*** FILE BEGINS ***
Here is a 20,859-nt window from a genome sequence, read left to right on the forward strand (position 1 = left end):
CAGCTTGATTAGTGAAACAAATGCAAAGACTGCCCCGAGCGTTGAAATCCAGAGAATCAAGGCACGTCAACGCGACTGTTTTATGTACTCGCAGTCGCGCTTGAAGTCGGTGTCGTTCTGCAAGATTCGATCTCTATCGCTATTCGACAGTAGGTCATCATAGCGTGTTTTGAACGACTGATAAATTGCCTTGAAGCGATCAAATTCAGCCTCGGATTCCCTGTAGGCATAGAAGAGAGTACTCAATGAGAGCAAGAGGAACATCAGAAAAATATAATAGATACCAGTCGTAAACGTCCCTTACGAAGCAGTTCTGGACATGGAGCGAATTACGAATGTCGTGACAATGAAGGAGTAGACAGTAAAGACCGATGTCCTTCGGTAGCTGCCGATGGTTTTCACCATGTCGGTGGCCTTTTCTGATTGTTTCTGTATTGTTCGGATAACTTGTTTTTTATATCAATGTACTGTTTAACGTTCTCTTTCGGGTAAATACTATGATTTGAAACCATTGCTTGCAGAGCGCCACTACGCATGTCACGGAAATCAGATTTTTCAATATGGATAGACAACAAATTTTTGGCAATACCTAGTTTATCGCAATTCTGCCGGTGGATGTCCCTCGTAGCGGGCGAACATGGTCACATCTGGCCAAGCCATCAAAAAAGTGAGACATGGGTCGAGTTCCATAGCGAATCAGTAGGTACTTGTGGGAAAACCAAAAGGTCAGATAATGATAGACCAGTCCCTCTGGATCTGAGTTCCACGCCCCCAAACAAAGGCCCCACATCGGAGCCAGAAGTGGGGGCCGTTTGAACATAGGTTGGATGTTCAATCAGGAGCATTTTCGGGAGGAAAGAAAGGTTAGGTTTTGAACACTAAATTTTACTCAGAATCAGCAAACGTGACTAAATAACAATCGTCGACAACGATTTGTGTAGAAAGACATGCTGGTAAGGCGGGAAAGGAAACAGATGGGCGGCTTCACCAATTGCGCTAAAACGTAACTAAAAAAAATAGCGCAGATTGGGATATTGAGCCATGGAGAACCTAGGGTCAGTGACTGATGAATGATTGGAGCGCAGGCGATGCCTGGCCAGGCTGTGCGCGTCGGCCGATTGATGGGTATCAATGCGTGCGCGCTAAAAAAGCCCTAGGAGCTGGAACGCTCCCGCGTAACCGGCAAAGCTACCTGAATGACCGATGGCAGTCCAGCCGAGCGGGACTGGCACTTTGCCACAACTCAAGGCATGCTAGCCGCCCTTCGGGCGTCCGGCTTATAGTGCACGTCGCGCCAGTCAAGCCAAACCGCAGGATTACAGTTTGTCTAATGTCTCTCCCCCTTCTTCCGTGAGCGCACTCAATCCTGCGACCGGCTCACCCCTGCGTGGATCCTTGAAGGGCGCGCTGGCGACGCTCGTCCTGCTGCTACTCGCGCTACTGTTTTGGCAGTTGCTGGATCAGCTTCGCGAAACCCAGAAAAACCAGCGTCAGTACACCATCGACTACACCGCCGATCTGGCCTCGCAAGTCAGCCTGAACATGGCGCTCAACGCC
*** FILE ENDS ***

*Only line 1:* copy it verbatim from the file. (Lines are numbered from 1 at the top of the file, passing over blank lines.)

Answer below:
Here is a 20,859-nt window from a genome sequence, read left to right on the forward strand (position 1 = left end):